UPDATE: The New Hampshire surrogacy bill has now been signed into law. I’ve been getting a lot of questions from both intended parents and prospective surrogates about the pending New Hampshire surrogacy bill, so I wanted to address some of the most common questions here: Q: What changes will the NH surrogacy bill make.
Whether you are an intended parent or a prospective surrogate, the process of selecting a surrogacy agency can certainly seem overwhelming. There are so many different surrogacy agencies out there, with different operating policies and philosophies, so it may take some time to find an agency that is a good fit for your particular needs..
Whether you are just starting the surrogacy process, or are further along in your journey, you should check out the surrogacy FAQs compiled by Parents Via Egg Donation (PVED). The topics covered range from legal issues to financial considerations to selecting an agency, and more. This is the most comprehensive resource that I have been able to.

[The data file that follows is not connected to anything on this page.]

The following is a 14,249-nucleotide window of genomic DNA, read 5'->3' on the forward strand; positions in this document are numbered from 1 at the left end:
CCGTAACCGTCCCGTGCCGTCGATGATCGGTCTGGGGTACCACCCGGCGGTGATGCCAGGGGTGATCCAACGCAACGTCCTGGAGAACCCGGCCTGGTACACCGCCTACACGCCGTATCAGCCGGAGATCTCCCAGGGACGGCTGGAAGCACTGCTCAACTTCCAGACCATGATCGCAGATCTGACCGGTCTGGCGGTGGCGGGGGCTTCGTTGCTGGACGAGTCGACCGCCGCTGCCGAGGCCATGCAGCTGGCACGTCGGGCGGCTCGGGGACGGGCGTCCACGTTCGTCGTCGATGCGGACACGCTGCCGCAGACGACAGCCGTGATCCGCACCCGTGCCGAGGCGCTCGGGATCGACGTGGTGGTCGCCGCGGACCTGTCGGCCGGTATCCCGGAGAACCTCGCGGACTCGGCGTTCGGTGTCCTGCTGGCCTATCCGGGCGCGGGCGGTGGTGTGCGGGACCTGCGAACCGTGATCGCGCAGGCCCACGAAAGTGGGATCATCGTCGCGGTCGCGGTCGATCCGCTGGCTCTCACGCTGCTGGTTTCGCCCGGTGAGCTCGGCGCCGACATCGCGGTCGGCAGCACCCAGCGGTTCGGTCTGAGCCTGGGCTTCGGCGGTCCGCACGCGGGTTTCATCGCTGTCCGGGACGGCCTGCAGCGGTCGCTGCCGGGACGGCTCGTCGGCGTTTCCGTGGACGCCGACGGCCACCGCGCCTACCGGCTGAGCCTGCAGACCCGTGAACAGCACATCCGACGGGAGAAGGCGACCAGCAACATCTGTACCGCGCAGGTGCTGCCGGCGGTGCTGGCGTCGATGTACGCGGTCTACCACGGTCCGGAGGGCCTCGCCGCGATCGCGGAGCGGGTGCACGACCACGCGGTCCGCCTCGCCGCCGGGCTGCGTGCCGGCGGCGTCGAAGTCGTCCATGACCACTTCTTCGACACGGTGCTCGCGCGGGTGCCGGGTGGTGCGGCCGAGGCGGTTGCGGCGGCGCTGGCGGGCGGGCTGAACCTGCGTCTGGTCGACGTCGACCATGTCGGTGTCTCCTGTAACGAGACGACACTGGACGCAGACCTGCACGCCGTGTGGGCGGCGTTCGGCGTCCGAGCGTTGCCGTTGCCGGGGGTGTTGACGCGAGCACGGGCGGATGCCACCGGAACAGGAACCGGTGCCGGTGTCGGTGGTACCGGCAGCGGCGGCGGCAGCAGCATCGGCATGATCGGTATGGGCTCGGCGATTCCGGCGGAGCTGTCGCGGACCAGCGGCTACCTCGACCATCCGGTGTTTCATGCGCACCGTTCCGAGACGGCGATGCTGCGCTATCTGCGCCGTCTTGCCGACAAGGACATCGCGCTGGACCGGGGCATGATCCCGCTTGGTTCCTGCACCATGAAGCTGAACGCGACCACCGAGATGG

The Skeptical OB recently posted about a mother who was lamenting that she didn’t get to give her babies their first baths in the hospital. That post got me thinking about how these kinds of issues can arise in the hospital after a surrogate birth. In most situations, a newborn baby is checked out by.
Fortunately, with modern medical care, the death of a pregnant woman is a very rare event, but the risk is not zero. Sadly, this new mother died just 8 days after the birth of her triplets: Mother of IVF triplets died just eight days after giving birth. No one like to think about these kinds of.
Dawn Davenport over at Creating a Family wrote an excellent blog post on the Twelve Signs That An Adoption Match May Fail which has inspired me to think about the similar red flags applicable to surrogacy matches. The intended parents and the surrogate don’t share the same views about abortion. This is a deal-breaker because it makes it.